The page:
Impunity in Mexico Comes with a High Price, and We All Pay It
• The lack of rightful punishment for crimes committed in this country is addressed by researchers from ITESO, Guadalajara, and the organization Creatura, in a report that shines a light on the human, material and economic losses caused by this problem.
There's no disputing it: crimes that go unpunished by Mexico's criminal justice institutions have engendered more crimes and more violence in the country, at a level that has not been seen perhaps since the Mexican Revolution. These and other certainties appear in the results of the report "Costs of Impunity," which was coordinated by researchers from ITESO and Critical Thinking Advocates (Creatura), an international consulting firm that specializes in researching and documenting processes with a significant social impact.
The lack of punishment, called impunity, and it generates huge human, material and economic losses. Impunity and violence mean that people are murdered, disappeared, and forced to flee their homes throughout Mexico. This last phenomenon tears at the social fabric and leaves gaps in the accumulated knowledge that communities share, explains Dr. Alejandro Anaya, coordinator of the report at ITESO, professor in the Department of Sociopolitical and Legal Studies and coordinator of the university's Master's Degree Program in Human Rights and Peace.
Based on national census and survey results, international reports, testimonies and their own cross-referencing, the authors of "Costs of Impunity" look at three types of crimes and the resulting human rights violations that have a grim impact on society: murders, disappearances and forced displacements, the last of which have remained virtually invisible in official surveys and other reports.
In the earliest planning stages the decision was made to write the report not for politicians and powerful decision-makers, but for ordinary citizens; as a result it is easy to consult, and features graphics, videos, life stories and articles.
According to the report, in 2016 Mexico registered the 58th-worst score on the impunity index out of 59 countries around the world; in 2017 it came in 66th place out of 69. In both periods it had the worst score in the Americas.
In all the states in the country, including Jalisco, over 90 per cent of crimes go unpunished.
These are just some of the reasons that between 2006 and 2017 more than 200 thousand Mexicans were murdered and at least 30 thousand disappeared; 330 thousand have been displaced from their homes. Without impunity, these last figures would be lower, even given the current empowerment of organized crime groups.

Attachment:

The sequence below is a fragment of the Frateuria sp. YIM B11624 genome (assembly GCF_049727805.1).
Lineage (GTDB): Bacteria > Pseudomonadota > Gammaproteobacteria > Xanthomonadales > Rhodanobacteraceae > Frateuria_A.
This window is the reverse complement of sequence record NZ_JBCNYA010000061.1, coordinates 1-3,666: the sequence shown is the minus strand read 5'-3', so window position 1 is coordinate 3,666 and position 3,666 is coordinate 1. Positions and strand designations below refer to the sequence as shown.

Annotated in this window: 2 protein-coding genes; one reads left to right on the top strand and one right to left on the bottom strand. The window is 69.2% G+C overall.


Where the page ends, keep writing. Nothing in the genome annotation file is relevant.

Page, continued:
And that's not all: the report points out that impunity also impacts public spending— paid for by citizens— as well as personal assets, although these were not included in the study.
For example, between 2015 and 2018, the federal government's Executive Commission for Attention of Victims has paid 360 million pesos to some 700 victims of crime and human rights violations in Mexico.
This is a small amount compared to the actual figures. If the government were to pay reparations to the victims of the 4700 disappearances registered in 2016 and the almost 29 thousand homicides that occurred in 2017, it would disburse a total close to 17 billion pesos, just under the original estimated budget for Line 3 of Guadalajara's Light Rail.
Alejandro Anaya explained that the "Costs of Impunity" report combines information from four different but related research papers published in 2018 by the academics Luis Daniel Vázquez, Laura Rubio, Eva Arceo and Óscar Cruz, who work at the Universidad Nacional Autónoma de México (UNAM), the Facultad Latinoamericana de Ciencias Sociales (Flacso), the Instituto Tecnológico Autónomo de México (ITAM) and the Centro de Investigación y Docencia Económicas (CIDE).
What's the purpose of such a pessimistic document? It aims to make a modest contribution so that everyday citizens can have information that will enable them to discuss the issue, to organize and demand that impunity be given a high priority on the public agenda, also so that authorities realize that their constituents care a great deal about this issue and they start to deal with it in a way that produces results.
The report's social network links are @CostosImpunidad on Twitter, and @costosimpunidad on Facebook.